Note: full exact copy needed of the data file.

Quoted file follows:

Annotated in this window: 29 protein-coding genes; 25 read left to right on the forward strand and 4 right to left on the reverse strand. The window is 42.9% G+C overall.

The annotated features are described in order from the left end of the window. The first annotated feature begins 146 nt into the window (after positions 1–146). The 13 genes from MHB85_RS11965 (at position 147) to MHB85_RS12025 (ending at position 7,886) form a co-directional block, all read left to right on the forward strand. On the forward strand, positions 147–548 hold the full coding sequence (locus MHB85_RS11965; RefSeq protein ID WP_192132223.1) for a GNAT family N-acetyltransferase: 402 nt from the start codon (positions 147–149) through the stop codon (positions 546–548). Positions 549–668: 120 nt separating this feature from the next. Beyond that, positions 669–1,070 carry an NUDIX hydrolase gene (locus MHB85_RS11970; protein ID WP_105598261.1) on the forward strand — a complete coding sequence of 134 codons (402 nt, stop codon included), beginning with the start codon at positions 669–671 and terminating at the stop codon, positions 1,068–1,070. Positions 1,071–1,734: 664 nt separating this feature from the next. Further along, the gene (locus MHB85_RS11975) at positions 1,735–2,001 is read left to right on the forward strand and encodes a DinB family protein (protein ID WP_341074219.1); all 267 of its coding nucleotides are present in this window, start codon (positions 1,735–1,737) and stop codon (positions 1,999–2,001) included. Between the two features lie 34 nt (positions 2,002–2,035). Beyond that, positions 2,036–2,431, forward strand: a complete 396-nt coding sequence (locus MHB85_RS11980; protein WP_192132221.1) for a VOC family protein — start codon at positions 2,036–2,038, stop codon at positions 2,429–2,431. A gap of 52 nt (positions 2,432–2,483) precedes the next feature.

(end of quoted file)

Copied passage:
Annotated in this window: 29 protein-coding genes; 25 read left to right on the forward strand and 4 right to left on the reverse strand. The window is 42.9% G+C overall.

The annotated features are described in order from the left end of the window. The first annotated feature begins 146 nt into the window (after positions 1–146). The 13 genes from MHB85_RS11965 (at position 147) to MHB85_RS12025 (ending at position 7,886) form a co-directional block, all read left to right on the forward strand. On the forward strand, positions 147–548 hold the full coding sequence (locus MHB85_RS11965; RefSeq protein ID WP_192132223.1) for a GNAT family N-acetyltransferase: 402 nt from the start codon (positions 147–149) through the stop codon (positions 546–548). Positions 549–668: 120 nt separating this feature from the next. Beyond that, positions 669–1,070 carry an NUDIX hydrolase gene (locus MHB85_RS11970; protein ID WP_105598261.1) on the forward strand — a complete coding sequence of 134 codons (402 nt, stop codon included), beginning with the start codon at positions 669–671 and terminating at the stop codon, positions 1,068–1,070. Positions 1,071–1,734: 664 nt separating this feature from the next. Further along, the gene (locus MHB85_RS11975) at positions 1,735–2,001 is read left to right on the forward strand and encodes a DinB family protein (protein ID WP_341074219.1); all 267 of its coding nucleotides are present in this window, start codon (positions 1,735–1,737) and stop codon (positions 1,999–2,001) included. Between the two features lie 34 nt (positions 2,002–2,035). Beyond that, positions 2,036–2,431, forward strand: a complete 396-nt coding sequence (locus MHB85_RS11980; protein WP_192132221.1) for a VOC family protein — start codon at positions 2,036–2,038, stop codon at positions 2,429–2,431. A gap of 52 nt (positions 2,432–2,483) precedes the next feature.